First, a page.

The proposal to cause a controlled nuclear explosion is “very much an ongoing conversation,” a high-ranked official within the administration of Donald Trump told the Washington Post on Saturday.
It was assumed that a “rapid test” could prove useful in making Moscow and Beijing negotiate a nuclear-weapons-related trilateral deal with Washington, the paper’s sources said.
The rationale behind the United States holding its first test of this kind since 1992 involves a convenient allegation that Russia and China have resumed testing low-yield nuclear munitions. So far, however, there is no publicly available evidence substantiating the claims, the Post itself noted.
The plan was apparently floated on May 15, but it was ultimately decided to shelve the resumption of nuclear testing for now.
“There are still some professionals in the room who told them this is a terrible idea, thank God,” an unnamed congressional aide told the Guardian. The scheme, dismissed as “unworkable and dumb,” received critical acclaim from the National Nuclear Security Administration and State Department, which refused to come “on board.”
Putting nuclear devices on trial is generally prohibited under the 1996 Nuclear Testing and Comprehensive Test Ban Treaty, signed by 184 nations. Russia ratified the accord four years later. The US didn’t do so but chose to adhere to its moratorium on nuclear tests, which is still in force for the time being.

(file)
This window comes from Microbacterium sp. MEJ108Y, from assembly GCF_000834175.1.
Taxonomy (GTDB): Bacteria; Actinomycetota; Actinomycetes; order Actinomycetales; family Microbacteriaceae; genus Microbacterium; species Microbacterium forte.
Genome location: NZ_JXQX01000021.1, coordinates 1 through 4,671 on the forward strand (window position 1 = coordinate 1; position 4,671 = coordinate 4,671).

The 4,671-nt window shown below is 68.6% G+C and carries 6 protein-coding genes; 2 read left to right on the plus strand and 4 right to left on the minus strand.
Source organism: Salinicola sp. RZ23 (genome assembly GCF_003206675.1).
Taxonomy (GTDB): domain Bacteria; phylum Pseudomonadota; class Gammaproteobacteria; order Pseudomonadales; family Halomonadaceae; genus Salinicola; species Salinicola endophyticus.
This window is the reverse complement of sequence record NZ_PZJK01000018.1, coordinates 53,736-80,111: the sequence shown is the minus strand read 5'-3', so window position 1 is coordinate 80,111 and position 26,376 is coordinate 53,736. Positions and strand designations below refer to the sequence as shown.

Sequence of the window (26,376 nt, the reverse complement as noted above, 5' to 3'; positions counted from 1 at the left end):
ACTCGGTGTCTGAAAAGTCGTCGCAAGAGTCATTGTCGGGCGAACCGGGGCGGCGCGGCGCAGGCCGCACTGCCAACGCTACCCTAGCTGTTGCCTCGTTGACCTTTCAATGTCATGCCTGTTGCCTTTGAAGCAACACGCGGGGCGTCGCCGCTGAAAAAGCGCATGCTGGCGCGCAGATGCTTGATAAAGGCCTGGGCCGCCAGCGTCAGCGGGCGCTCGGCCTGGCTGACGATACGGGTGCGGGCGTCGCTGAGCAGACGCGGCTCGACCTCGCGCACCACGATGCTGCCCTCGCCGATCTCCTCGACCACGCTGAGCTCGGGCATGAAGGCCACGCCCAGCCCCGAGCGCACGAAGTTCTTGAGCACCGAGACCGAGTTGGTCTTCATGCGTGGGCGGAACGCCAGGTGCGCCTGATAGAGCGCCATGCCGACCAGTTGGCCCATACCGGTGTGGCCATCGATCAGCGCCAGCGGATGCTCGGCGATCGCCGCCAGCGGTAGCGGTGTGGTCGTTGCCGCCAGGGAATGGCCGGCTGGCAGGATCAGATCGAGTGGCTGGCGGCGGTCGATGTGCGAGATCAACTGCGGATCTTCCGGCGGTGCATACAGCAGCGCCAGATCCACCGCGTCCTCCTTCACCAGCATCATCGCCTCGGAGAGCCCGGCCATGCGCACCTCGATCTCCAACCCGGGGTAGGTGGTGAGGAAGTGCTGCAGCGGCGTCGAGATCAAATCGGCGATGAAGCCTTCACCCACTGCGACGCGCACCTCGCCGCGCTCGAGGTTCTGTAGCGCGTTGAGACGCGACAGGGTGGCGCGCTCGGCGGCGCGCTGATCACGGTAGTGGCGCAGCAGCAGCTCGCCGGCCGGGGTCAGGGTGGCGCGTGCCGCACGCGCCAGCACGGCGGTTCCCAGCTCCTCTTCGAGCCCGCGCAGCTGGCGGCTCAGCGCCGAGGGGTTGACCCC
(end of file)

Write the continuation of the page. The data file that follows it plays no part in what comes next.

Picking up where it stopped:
Washington has already rid itself of two vital arms control agreements in recent years. In 2019, the Trump administration quit the 1987 Intermediate-Range Nuclear Forces Treaty with Russia, which banned short- and medium-range ballistic missiles.
The US cited alleged violations by Moscow, a claim that Kremlin denied, pointing out that ditching the landmark accord was a pre-planned action by the US administration.
This week, Trump announced that the US will pull out of the Open Skies Treaty, which allows its 35 signatories, among them Russia and NATO members, to conduct surveillance flights of each other’s territories.
The last major arms control pact still standing is the 2010 New START agreement, which was aimed at halving US and Russian missile launchers. Set to expire in February next year, it is now in jeopardy, with Washington threatening to “spend Russia into oblivion” if an arms race breaks out, while also unwilling to extend the pact without bringing China into the negotiations.